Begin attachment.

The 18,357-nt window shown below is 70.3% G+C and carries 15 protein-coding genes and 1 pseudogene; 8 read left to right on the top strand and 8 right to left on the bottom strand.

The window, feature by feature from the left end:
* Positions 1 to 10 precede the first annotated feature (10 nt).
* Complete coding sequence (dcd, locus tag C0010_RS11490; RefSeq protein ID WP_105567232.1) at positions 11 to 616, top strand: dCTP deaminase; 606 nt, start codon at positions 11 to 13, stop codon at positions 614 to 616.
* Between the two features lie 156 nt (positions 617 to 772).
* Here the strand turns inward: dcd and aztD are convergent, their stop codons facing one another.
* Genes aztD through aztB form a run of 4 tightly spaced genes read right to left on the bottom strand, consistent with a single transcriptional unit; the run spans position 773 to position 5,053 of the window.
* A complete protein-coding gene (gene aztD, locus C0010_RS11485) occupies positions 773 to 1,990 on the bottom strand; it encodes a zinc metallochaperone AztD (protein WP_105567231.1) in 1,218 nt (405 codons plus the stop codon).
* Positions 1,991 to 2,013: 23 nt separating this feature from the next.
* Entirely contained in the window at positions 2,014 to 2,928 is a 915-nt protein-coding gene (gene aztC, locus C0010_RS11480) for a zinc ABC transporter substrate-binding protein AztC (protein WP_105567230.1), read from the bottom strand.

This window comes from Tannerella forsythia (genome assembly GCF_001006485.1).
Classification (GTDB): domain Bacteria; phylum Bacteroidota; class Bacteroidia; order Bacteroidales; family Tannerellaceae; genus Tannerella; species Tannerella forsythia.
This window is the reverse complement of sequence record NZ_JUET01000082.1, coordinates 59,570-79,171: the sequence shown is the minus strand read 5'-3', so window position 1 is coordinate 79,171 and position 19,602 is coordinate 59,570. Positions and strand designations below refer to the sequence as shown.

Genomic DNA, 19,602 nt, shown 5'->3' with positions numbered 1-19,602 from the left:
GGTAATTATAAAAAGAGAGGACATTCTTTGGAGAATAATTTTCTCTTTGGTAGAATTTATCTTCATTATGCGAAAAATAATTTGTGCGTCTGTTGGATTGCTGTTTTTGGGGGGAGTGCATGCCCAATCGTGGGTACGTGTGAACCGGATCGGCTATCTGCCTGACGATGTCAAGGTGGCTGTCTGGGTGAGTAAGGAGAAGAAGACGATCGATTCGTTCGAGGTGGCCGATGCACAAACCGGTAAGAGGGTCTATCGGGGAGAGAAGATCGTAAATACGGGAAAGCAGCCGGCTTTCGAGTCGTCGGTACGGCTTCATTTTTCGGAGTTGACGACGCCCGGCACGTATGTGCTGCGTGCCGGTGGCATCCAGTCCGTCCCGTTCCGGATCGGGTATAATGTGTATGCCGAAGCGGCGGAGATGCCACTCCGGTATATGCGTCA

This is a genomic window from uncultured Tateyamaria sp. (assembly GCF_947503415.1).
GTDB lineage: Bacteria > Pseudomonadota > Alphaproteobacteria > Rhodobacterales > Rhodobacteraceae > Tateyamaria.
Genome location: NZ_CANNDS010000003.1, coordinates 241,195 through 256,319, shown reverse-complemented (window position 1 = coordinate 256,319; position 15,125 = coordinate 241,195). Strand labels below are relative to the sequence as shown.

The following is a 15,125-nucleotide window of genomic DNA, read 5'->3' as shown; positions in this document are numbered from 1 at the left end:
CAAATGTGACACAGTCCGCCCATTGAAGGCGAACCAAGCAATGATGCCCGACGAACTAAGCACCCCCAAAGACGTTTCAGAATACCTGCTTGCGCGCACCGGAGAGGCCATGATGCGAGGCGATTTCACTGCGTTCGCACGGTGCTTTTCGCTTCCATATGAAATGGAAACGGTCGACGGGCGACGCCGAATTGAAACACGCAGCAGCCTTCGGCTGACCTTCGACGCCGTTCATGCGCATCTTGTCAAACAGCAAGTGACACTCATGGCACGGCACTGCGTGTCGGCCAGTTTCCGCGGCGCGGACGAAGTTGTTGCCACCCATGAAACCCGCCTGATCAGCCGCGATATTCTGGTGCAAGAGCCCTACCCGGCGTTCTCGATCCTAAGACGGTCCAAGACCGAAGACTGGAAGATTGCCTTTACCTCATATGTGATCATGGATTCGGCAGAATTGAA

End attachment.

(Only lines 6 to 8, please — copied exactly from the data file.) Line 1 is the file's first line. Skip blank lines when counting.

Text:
* Here the strand turns inward: dcd and aztD are convergent, their stop codons facing one another.
* Genes aztD through aztB form a run of 4 tightly spaced genes read right to left on the bottom strand, consistent with a single transcriptional unit; the run spans position 773 to position 5,053 of the window.
* A complete protein-coding gene (gene aztD, locus C0010_RS11485) occupies positions 773 to 1,990 on the bottom strand; it encodes a zinc metallochaperone AztD (protein WP_105567231.1) in 1,218 nt (405 codons plus the stop codon).